The story behind rips your guts out, makes you think
for a moment – it changes the numbers back to humans,
rising people from their lives so often consumed with
meaningless criticism. Art meets the power, pass this around,
beautiful and tragic it will slip away so you force me
to question that moment, demonstrate your rights.

And there is no comparison.

 

I would like to thank John Green for the original inspiration as well as all of the commenters: Nik Warkoski; MikaylaRaePhish; Keeley Smith; Dan Noland; Sara Hargrave; essennagerry; Jessica Luo; cassmatazz; Jayde Makenzie; Jessica Lucas; ImpakaWarrior; bemyanchorage; Lyria0chan; SirDavies; captainawesomeisme; Lucinda886; Daniel Schilling; ClareG161; Tishia Arnold; stompySharpNpointy; FaerieatHeart13; Sarah Proctor; Piet Ruig; MidnightAge; pickletoes88; Cecilia McBrien; Puggle64; Molly Brewer; Humori; BasementRuthie; tobortine; bluebanshee3; Jonny Strutt; brkatimachor; Ronja Sun.

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11 thoughts on “Your Gift Survived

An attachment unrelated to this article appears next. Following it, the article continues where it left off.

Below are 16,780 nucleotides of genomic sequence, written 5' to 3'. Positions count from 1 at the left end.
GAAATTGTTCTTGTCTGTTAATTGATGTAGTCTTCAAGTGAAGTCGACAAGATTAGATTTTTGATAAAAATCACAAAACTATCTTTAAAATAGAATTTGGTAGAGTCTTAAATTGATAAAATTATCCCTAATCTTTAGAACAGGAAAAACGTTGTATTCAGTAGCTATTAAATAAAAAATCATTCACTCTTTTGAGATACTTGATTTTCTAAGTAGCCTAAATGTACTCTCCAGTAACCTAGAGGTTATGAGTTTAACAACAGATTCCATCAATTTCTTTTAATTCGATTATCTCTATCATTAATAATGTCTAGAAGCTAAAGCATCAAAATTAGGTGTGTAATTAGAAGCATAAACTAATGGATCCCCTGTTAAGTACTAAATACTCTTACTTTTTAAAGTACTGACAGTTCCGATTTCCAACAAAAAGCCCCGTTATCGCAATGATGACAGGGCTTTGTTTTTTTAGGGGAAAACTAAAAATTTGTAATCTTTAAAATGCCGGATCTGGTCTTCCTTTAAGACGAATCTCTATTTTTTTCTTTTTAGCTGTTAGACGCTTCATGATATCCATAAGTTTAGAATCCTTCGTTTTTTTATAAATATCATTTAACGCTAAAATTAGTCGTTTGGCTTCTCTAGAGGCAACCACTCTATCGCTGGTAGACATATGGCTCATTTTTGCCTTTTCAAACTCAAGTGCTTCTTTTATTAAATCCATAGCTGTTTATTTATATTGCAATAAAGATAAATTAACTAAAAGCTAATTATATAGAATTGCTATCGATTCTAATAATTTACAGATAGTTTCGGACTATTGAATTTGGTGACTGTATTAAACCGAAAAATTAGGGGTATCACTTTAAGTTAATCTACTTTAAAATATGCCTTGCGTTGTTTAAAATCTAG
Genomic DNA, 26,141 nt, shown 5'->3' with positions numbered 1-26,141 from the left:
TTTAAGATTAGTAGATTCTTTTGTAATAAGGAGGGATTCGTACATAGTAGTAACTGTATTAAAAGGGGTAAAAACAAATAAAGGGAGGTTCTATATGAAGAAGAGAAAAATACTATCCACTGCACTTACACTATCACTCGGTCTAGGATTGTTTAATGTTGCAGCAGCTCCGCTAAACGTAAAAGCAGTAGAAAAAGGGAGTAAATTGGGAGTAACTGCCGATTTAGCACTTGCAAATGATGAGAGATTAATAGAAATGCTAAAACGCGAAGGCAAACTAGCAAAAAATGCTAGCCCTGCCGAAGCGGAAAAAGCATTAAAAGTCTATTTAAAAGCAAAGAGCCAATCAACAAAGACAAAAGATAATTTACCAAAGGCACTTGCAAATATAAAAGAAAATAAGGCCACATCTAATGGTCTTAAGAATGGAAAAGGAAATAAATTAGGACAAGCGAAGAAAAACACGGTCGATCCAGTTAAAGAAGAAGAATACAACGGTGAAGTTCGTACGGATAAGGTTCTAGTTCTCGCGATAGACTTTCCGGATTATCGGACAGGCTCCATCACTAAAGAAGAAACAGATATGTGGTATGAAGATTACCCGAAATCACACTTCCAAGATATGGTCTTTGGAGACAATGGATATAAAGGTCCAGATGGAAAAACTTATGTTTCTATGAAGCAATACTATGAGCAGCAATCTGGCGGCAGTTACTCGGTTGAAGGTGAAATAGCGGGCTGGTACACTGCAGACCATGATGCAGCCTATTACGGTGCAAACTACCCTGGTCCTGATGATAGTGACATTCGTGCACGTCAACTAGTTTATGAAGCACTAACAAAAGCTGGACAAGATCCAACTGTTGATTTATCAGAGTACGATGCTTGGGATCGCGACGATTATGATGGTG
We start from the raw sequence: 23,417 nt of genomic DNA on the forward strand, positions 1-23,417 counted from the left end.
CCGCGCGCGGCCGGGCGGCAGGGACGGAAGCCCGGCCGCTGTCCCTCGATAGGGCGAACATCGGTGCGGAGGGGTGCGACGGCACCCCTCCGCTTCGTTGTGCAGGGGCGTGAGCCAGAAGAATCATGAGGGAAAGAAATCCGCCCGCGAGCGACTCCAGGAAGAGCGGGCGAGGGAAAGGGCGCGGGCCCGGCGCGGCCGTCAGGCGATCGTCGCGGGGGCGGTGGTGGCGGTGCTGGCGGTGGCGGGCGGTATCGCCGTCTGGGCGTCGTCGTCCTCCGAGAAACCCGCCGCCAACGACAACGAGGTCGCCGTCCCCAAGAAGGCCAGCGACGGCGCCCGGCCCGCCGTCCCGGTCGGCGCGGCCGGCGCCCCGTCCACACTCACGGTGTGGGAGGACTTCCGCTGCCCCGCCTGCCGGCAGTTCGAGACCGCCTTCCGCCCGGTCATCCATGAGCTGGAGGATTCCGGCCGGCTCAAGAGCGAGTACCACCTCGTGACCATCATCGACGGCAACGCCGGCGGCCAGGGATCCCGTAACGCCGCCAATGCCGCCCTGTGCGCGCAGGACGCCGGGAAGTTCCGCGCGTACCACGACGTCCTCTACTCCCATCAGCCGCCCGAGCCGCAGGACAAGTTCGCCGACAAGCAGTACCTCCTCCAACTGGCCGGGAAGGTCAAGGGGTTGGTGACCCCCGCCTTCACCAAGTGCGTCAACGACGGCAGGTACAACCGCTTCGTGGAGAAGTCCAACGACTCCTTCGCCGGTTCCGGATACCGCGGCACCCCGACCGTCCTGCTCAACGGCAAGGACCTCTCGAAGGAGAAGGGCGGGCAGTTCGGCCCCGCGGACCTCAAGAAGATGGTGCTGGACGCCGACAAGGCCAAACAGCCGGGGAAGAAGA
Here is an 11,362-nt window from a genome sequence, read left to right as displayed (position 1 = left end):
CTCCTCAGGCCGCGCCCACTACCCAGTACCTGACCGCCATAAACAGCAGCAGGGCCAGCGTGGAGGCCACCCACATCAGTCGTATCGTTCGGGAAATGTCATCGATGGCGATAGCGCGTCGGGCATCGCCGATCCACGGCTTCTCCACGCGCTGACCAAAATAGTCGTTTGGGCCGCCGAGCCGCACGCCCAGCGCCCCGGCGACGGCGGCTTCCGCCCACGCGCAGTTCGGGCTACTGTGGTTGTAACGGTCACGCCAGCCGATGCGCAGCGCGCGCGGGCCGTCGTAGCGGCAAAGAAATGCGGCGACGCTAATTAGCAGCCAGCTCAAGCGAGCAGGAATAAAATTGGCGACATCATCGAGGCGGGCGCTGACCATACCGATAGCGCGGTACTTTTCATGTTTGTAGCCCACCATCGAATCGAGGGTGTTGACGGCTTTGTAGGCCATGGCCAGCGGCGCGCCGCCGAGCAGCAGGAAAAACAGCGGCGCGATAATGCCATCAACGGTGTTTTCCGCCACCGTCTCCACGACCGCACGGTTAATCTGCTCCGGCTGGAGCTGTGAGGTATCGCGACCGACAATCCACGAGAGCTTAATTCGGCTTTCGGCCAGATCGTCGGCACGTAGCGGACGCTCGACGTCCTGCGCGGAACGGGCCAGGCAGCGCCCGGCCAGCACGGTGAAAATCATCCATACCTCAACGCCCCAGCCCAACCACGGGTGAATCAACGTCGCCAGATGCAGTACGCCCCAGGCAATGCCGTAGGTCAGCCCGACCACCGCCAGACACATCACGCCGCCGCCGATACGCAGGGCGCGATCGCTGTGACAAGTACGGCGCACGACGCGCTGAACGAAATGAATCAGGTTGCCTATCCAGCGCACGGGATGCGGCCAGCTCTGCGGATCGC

1. I think that you are right when you say that it is hard to be innovative without coming across as being either pretentious or crass, and yet it is equally difficult to connect to an audience in a new and exciting way. I guess all one can do is try to experiment and find styles that please ones-self (at least in the moment) and hope that they reach others.
    Meanwhile keep on writing and I’m going to check out some of the things that you have mentioned.

    • I think that poetry is a really innovative form but that the most new and challenging works and artists are often not seen outside of the little poetry bubble so the general public often have a skewed view of poetry. But finding new techniques is always so much fun, I love doing it!
      I love the Ted Hughes prize for highlighting innovation – that’s always a great shortlist.
      V.

      • To be honest the ‘Ted Hughes’ is not something I’ve ever looked at (I will now though!). Thanks for the reply, and ,yes, I agree, writing poetry is always fun BUT never easy!! I guess that’s part of the thrill.
        Take care, Chris.